Metro delays are a headache for students. GW can help.

Nearly everyone in D.C. has either directly experienced or heard about the grievous Metro delays that are snarling the commute into, out of and within the District. Although most students live on campus within walking distance of classes, there are plenty who do not – and they’re being squeezed by wait times of up to 40 minutes more than usual. Staff and faculty, a greater percentage of whom live a Metro ride away from campus, are affected even more.

While this is not a cataclysmic and life-changing situation for those affected by it, it has impeded students’ lives enough that the University should take some action to ease the burden a bit. From tapping into hybrid learning technology to transportation reimbursements, GW should step in to make life a little bit easier for a community experiencing transportation-related headaches.

The problem began last month, when a Metrorail train on the Blue line slipped off its tracks near Arlington Cemetery, which caused officials to suspend the Blue line service between Foggy Bottom and the Pentagon.

A couple days later, the Metrorail Safety Commission ordered the Washington Metropolitan Area Transit Authority to remove all 7000-series trains as the National Transportation Safety Board investigates the issue, causing 60 percent of the trains to be removed from circulation. This investigation has led to reduced train service, which will last through mid-November.

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Maura Kelly-Yuoh | Cartoonist

Students, professors and staff, especially those who live off campus and rely on the Metro to travel to campus, have been affected by the delays. Metro delays might cause some to wait upwards of 30 minutes to make a train. Trains can also get delayed at the last minute, which adds to the uncertainty of getting to campus on time for a class or another time commitment. Those who cannot make it to campus on time because of these delays have also had to rely on other means of transportation, like Uber or Lyft, or use the city’s bikeshare program, Capital Bikeshare, which is now free for one month due to the Metro delays.

But these are not sustainable. Both Uber and Lyfts can cost much more than the cost of a Metro ride, especially for those who live on the outer edges of D.C. or in Northern Virginia. For those with disabilities that hinder them from being able to ride bikes, the bikeshare program is not a feasible option to make it to campus, either.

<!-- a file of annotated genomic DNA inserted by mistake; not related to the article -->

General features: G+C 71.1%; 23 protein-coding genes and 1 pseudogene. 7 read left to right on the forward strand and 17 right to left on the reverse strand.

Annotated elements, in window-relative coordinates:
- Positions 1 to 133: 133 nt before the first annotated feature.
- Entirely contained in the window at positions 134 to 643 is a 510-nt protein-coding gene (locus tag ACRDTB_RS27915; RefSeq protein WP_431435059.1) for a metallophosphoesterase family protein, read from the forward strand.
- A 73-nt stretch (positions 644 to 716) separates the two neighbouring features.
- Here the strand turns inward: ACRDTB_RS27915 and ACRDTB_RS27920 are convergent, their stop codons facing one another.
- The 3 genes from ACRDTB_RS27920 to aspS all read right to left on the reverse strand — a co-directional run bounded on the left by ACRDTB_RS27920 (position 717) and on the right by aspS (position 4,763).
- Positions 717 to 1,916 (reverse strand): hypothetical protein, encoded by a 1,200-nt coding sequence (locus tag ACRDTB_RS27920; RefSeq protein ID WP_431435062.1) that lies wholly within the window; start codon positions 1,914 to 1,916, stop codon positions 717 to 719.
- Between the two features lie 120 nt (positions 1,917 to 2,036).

This is the type of situation in which GW didn’t cause the problem but has the capacity to work to solve it. One key means of alleviating the problem would be to lean on the pandemic-era hybrid learning infrastructure that is already in place. As of now, all classrooms should have some element of a virtual option for students who are either quarantining or isolating due to COVID-19. Some professors allow students to appear over Zoom, others have recorded lectures that are posted to Blackboard. With students and professors already familiar with operating with some element of a hybrid capacity, and with the infrastructure already in place, it would be simple to extend that to students who are affected by colossal Metro delays.

The University can also urge professors to be understanding of students who have trouble making it to campus over the next few weeks due to the delays, the same way professors have been directed to be lenient with attendance policies due to the pandemic. Once again, this relies on existing policies and practices – it just expands them slightly for a few weeks.

But easing attendance policies is far less relevant to faculty and staff, whose presence in-person is crucial to doing their jobs. For them, the University should consider options like need-based transportation subsidies for those who are forced to pick between rideshare and hellishly delayed public transit.

GW did not cause the 7000-series Metro car to go off the rails, but an institution that touches so many elements of the lives of its community has the capacity to step in and make things just a little bit easier.

GW prides itself on how its student body is integrated into the D.C. community and how involved students are with extracurriculars and jobs throughout the District. In the spirit of helping to support that vision, GW should step in to help students who are impacted by transportation delays outside of their control.

The editorial board consists of Hatchet staff members and operates separately from the newsroom. This week’s staff editorial was written by opinions editor Andrew Sugrue and contributing opinions editor Shreeya Aranake based on discussions with culture editor Anna Boone, contributing sports editor Nuria Diaz, design editor Grace Miller, copy editor Jaden DiMauro and assistant copy editor Karina Ochoa Berkley.

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